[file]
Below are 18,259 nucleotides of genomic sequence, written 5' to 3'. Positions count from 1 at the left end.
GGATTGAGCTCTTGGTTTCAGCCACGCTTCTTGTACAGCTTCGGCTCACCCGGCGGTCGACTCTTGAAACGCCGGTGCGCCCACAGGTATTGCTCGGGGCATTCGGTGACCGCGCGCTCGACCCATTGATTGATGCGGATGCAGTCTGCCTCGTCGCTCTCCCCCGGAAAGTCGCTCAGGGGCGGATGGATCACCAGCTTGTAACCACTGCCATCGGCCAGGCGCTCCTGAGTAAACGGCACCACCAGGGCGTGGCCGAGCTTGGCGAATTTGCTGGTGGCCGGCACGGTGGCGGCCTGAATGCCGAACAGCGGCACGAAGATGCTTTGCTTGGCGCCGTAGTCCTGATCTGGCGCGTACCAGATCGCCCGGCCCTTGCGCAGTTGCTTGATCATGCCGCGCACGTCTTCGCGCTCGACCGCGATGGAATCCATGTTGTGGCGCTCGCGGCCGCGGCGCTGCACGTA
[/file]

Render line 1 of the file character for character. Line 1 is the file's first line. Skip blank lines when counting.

Below are 18,259 nucleotides of genomic sequence, written 5' to 3'. Positions count from 1 at the left end.